Two teens impulsively decide to rob a bank, a la Bonnie and Clyde. Quickly they find themselves in over their heads as they are forced to take a bank full of hostages and the FBI are at the...
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A young woman in L.A. is having a bad day: she's evicted, an audition ends with a producer furious she won't trade sex for the part, and a policeman nabs her for something she didn't do, ... See full summary »
Newly arrived in an up-market housing development, quiet ten-year-old Devon doesn't quite fit in. Ignoring the urgings of her social-climbing father, Devon chooses the company of Trent, who... See full summary »
A stressed out fashion model Chloe is invited by an acquaintance to a dinner party with some friends of his in a house far from London. She faints and when she wakes up, everybody has left ... See full summary »
A boy makes an unusual and dangerous friend in this family drama. Aaron McGregor (Devin Douglas Drewitz) is a young boy who, after the death of his parents, goes to live with his aunt and ... See full summary »
Devin Douglas Drewitz
The prodigal son of entertainment has returned after a brutal car crash that nearly killed him last summer. No longer able to model he teams up with 2 former super stars to create the most ... See full summary »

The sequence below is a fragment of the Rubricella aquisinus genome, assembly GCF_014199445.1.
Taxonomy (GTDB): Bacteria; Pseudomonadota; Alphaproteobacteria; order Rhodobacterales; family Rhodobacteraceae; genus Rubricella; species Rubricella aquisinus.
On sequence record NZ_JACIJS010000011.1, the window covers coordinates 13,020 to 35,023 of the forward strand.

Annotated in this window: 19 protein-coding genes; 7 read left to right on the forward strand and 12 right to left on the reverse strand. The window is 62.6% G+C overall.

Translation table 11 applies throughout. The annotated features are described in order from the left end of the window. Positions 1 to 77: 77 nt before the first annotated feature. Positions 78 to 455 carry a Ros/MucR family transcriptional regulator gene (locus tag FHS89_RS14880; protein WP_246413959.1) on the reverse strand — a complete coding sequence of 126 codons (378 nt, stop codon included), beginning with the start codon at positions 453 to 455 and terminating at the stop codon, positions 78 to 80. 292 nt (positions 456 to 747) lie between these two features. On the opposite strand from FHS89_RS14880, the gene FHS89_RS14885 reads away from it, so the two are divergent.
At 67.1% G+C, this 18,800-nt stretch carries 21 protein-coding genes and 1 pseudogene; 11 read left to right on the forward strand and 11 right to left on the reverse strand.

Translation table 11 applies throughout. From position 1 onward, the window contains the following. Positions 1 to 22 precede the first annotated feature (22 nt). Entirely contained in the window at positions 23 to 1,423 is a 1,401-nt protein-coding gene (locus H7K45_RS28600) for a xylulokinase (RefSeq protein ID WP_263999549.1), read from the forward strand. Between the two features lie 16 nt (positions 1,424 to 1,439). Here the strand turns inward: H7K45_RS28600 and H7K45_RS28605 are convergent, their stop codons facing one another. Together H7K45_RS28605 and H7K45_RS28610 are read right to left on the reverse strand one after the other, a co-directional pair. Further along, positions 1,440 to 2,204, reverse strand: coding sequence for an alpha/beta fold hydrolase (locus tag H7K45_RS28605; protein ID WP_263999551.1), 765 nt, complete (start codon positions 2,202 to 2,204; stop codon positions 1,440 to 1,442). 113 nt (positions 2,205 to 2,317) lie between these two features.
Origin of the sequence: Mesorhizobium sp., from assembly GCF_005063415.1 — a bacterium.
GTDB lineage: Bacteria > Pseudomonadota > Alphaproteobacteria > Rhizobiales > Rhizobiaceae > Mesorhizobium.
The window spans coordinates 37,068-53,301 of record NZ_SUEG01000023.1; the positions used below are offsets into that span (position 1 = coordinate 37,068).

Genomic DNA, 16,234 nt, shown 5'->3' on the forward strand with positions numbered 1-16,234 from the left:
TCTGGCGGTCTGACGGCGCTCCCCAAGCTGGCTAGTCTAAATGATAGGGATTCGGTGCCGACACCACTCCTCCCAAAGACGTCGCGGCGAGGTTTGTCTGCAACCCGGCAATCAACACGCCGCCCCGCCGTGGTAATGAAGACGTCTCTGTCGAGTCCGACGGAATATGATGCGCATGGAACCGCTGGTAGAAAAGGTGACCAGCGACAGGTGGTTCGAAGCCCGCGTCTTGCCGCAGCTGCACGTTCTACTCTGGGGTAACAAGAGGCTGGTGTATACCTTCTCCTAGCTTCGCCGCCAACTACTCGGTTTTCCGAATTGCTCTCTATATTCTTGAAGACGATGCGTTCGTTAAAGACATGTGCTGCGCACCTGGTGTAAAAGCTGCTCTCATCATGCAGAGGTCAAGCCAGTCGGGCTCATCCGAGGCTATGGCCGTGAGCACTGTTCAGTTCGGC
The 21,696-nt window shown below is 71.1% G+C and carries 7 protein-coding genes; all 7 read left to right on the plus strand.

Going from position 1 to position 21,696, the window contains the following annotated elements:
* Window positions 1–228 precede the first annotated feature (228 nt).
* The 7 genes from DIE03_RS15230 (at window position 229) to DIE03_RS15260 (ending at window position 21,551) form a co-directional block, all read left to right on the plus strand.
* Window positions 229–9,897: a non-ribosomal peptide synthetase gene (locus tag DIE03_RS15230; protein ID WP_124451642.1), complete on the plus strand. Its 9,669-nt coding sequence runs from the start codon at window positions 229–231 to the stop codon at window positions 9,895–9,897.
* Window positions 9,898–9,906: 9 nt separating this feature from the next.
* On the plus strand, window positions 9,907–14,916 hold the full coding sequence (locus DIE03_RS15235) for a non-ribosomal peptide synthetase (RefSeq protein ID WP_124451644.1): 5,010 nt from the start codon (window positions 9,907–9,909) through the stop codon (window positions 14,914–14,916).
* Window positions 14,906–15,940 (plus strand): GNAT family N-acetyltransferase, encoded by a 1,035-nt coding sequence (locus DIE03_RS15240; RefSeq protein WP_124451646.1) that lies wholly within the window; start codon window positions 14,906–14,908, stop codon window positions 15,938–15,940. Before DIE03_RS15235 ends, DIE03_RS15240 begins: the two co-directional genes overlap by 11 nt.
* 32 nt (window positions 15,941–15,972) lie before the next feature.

Two teens impulsively decide to rob a bank, a la Bonnie and Clyde. Quickly they find themselves in over their heads as they are forced to take a bank full of hostages and the FBI are at the door. Hostages include a heroin addicted Gulf War vet, the pesky bank manager, a gruff old man, a calm bank employee, and a helpful young woman. The head FBI man must sort through the psychology of all the participants to try to keep the events from escalating. Underlying in all of this is the pure adolescence of the two who initiate the trouble. Written by
John Sacksteder <firstname.lastname@example.org>
'Pups' is about very emotive subjects (gun crime and gun ownership in the US, the loss of innocence and nihilism of younger generations) that manages raise them without ever turning to didacticism.
It is the sort of film Michael Moore wishes he had the intelligence to produce. It is political without wearing a badge on its sleeve, rather than spending the entire film hammering home an anti-gun message it treats us as adults.
But that's not really what I wanted to talk about because the political message is of secondary importance. Foremost this film is a very very dark comedy that is playful with convention and whilst not perfect (it lacks pace at points, Rockie can be annoying) it is beautifully crafted and well worth anyone's time.
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